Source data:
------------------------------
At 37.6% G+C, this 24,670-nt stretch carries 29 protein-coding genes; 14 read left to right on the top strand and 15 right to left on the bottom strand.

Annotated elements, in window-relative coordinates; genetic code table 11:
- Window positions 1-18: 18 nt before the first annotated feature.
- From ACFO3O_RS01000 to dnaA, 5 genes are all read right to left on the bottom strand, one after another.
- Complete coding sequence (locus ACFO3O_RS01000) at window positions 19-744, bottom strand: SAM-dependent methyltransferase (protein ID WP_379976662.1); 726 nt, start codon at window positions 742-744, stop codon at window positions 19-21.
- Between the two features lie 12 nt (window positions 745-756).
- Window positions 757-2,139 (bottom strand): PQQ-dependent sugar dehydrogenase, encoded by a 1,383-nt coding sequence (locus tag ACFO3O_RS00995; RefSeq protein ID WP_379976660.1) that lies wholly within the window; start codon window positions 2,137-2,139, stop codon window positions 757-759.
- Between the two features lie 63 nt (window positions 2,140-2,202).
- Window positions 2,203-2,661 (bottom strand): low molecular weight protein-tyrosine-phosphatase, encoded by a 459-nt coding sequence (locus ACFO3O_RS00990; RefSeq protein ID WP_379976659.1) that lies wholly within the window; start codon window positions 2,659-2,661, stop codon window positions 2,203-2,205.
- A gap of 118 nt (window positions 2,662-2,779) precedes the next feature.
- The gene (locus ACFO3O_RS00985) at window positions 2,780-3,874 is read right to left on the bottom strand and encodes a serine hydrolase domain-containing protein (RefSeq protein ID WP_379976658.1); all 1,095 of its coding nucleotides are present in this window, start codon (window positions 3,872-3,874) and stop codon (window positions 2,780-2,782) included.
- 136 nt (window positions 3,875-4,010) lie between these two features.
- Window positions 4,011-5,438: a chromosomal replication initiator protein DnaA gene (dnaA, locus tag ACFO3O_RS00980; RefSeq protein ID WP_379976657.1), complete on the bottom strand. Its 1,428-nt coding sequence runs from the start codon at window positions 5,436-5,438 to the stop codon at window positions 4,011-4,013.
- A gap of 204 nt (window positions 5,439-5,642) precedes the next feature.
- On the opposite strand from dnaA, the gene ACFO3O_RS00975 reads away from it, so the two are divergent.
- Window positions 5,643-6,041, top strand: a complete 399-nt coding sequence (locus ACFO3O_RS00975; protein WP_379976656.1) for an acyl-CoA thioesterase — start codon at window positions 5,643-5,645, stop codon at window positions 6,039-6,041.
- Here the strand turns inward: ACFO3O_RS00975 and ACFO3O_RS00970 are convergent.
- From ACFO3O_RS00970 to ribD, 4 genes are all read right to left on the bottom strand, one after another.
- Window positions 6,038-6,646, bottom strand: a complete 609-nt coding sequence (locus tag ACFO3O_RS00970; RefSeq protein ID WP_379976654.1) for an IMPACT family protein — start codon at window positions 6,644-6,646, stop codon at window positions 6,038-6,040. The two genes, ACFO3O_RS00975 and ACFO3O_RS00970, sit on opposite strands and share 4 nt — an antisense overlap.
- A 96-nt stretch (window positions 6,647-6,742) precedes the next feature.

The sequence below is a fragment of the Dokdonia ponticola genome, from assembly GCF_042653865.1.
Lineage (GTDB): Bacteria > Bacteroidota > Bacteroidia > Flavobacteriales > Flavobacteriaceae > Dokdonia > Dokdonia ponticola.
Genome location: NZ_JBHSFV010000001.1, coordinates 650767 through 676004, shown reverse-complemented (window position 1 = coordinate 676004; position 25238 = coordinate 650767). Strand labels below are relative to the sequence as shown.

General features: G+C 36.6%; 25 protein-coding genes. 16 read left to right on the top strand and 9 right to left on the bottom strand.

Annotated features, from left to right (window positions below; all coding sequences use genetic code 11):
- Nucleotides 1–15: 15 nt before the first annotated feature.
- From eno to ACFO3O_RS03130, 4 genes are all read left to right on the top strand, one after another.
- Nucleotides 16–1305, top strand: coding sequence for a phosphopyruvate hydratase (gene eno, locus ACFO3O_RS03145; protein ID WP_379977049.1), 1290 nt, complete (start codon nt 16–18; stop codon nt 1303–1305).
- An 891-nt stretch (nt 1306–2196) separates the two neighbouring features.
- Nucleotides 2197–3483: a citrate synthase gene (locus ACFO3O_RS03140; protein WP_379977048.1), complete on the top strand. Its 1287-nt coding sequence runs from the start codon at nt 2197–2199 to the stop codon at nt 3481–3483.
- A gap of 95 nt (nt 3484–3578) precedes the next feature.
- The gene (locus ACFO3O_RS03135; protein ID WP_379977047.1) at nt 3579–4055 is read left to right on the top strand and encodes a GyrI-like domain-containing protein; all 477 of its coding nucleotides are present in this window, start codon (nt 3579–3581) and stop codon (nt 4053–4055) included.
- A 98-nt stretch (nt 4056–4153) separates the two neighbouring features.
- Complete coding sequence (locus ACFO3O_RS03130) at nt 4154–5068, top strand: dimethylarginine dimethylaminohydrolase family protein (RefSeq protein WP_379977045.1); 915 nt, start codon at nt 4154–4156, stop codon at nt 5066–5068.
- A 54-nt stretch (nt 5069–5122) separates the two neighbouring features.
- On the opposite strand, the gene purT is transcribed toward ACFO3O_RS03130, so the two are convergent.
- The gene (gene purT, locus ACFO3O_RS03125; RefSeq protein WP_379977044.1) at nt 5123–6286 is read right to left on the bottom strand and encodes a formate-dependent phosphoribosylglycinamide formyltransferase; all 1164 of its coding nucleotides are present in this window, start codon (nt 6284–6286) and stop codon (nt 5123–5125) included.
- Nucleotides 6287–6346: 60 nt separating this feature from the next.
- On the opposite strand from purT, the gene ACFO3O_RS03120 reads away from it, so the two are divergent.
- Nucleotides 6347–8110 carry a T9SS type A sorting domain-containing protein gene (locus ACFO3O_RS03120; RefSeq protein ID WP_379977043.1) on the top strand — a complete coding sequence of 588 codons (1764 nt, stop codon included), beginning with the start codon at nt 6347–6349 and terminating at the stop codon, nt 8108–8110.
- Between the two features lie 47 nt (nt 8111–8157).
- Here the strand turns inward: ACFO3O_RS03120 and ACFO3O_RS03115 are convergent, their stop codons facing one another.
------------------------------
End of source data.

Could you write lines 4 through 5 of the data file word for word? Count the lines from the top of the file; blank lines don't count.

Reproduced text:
- From ACFO3O_RS01000 to dnaA, 5 genes are all read right to left on the bottom strand, one after another.
- Complete coding sequence (locus ACFO3O_RS01000) at window positions 19-744, bottom strand: SAM-dependent methyltransferase (protein ID WP_379976662.1); 726 nt, start codon at window positions 742-744, stop codon at window positions 19-21.